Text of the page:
Baby boomers like myself used to have a hard time understanding what all the fuss over modernism was about.
After all, we had grown up at a time when Picasso-like abstractions decorated the covers of jazz albums and infants' toys routinely took the form of Calder mobiles.
It was difficult to imagine how shocking the works of Picasso, Matisse, Brancusi and Dali must have seemed to our parents and grandparents. For them, what critic Robert Hughes called the "shock of the new," was something outrageous, baffling, disturbing, even sick. For us, modernism was as familiar as an old shoe.
I suppose every generation deserves its own aesthetic comeuppance. So perhaps it's only fair that today many people who feel perfectly at home with modernism find the art of the last 20 years -- the contemporary art of our age -- to be outrageous, baffling, disturbing, even sick.
Remember how New York Mayor Rudy Giuliani, for example, wanted to shut down the Brooklyn Museum of Art last year when it mounted a show of contemporary British works that included a shark pickled in a tank of formaldehyde, a portrait bust fashioned from the artist's own frozen blood and a painting of the Virgin Mary decorated with clumps of elephant dung? And who can forget the furor over Robert Mapplethorpe's homo-erotic photos, Karen Finley's chocolate-smeared nude performances and Andres Serano's crucifix submerged in urine? The fallout from those episodes nearly led Congress to deep-six the National Endowment for the Arts and cut off all federal funding for the arts.
It was as if, all of a sudden, baby boomers discovered that the "shock of the new" really was shocking.
This irony was on my mind last week when I visited the "Open Ends" show at New York's Museum of Modern Art, a loosely organized series of 11 exhibits of contemporary art covering the period 1960 to the present. This show is the third and final part of MOMA's monumental retrospective of the evolution of modern art from 1880 to the turn of the millennium.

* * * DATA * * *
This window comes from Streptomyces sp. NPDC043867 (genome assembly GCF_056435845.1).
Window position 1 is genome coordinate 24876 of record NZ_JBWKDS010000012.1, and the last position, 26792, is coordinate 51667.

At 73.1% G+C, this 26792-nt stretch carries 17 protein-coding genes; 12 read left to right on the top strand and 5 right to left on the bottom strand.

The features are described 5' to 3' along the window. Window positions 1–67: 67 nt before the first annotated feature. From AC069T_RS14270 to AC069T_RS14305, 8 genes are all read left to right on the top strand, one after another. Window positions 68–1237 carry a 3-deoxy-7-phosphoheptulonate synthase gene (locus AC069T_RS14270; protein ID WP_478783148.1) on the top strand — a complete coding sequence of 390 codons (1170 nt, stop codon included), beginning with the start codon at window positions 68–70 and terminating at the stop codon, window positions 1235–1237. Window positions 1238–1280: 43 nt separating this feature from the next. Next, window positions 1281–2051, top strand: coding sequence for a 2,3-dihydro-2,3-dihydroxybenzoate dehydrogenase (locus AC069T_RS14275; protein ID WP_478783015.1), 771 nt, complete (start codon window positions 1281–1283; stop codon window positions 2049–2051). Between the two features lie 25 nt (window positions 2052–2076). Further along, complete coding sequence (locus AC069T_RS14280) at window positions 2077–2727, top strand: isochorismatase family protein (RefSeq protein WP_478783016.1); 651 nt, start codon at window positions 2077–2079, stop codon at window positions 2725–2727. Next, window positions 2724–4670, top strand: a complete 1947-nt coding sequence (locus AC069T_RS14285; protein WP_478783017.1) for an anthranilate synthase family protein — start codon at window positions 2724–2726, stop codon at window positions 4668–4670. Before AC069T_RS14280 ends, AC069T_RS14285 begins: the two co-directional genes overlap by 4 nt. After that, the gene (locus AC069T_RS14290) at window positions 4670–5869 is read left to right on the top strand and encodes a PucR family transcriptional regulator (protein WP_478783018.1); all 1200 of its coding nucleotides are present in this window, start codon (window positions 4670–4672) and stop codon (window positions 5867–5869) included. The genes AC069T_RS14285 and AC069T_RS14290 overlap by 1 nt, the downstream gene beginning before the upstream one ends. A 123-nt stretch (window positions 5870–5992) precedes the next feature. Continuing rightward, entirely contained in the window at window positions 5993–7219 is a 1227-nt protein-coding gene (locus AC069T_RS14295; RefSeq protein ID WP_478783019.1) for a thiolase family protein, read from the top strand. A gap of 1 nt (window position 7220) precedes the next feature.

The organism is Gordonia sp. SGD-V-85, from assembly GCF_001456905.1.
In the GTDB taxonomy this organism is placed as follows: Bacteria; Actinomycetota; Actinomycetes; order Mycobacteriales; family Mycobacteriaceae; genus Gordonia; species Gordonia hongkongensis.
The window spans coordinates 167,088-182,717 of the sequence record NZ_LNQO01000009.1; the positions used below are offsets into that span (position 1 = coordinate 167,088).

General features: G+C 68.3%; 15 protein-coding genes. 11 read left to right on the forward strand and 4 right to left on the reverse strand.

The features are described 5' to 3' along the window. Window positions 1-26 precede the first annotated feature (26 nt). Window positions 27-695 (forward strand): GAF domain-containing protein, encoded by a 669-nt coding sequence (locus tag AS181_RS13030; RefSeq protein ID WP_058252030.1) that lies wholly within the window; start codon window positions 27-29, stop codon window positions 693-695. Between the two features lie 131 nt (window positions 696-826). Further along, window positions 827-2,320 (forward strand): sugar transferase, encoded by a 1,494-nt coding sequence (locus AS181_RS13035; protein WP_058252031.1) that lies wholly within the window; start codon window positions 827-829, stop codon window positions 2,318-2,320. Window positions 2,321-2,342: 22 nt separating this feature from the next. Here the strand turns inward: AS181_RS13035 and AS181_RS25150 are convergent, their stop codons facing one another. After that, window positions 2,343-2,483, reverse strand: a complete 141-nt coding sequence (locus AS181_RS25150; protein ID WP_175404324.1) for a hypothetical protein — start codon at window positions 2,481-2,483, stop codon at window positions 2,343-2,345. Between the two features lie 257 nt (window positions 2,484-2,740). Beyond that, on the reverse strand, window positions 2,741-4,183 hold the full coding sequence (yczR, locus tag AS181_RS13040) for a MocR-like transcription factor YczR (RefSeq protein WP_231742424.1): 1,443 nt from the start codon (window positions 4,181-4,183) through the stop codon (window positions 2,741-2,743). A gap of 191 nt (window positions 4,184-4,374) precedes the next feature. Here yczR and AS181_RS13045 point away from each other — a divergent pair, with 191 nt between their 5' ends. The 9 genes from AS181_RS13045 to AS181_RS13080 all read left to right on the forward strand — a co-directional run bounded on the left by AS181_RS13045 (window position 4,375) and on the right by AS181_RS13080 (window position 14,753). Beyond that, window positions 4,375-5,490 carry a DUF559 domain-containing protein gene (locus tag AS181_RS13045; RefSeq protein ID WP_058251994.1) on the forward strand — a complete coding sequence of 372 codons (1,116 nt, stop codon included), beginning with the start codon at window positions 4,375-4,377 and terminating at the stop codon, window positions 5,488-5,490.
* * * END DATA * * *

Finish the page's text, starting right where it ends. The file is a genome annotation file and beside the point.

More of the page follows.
We've already come a long way in assimilating the art of the first half of the period 1960 to 2000--- the soup cans and Brillo box sculptures of Andy Warhol, the comic-strip-inspired paintings of Roy Lichtenstein, the brooding, complex assemblages of Robert Rauschenberg and the austere minimalist sculptures of Donald Judd -- all prominently represented in the MOMA show.
Forty years of living with these artists have at least lent them the legitimacy of a certain grudging familiarity. People may still find them difficult and iconoclastic, but now we can also see the playful, whimsical aspect of the work that made it such a telling commentary on its time. No one any longer considers Pop Art a threat to the republic.
The art of the last 20 years is another matter, however. To our eyes, so close in time to the seismic upheavals that have transformed contemporary art and art-making, MOMA's most recent acquisitions can look like a hopeless hodgepodge with no common thread or unifying theme.
In an attempt to impose order, the curators have grouped works in terms of their relationship to earlier movements like Pop and minimalism or in relation to common strategies of execution.
So, for example, the "Sets and Situations" exhibition brings together the work of artists like Cindy Sherman, Laurie Simmons, Carrie Mae Weems and Philip-Lorca di Corcia, all of whom use photography to construct carefully staged situations that probe the social and visual boundaries between truth and fiction.
In one installation, the museum has presented all 70 or so of Sherman's groundbreaking "Untitled Film Stills" from the late 1970s, in which the artist casts herself in a variety of movie-inspired roles -- femme fatale, runaway, sex kitten, working girl -- that explore 1950s-era cliches about femininity.
Sherman's photographic fictions, which made her reputation in the early 1980s, were soon emulated by other artists, who used still camera images to question the conventional seeing-is-believing premise that had dominated the medium since its invention more than a century and a half ago.
The pictures of di Corcia, for example, superficially resemble the kind of journalistic, documentary photography routinely published in newspapers and magazines. But in fact all di Corcia's scenes are staged, using non-professional models posed in carefully selected settings.
In Carrie Mae Weems "Kitchen Table Series," the artist mimics the conventions of women's magazine illustrations to construct deceptively casual domestic tableaux that explore the pain and disillusionment of relationships between men and women.
Similarly, photographer Laurie Simmons employs miniature sets, figurines and dolls to portray dreamlike scenes of domestic interiors that convey a menacing aura of social and psychological entrapment.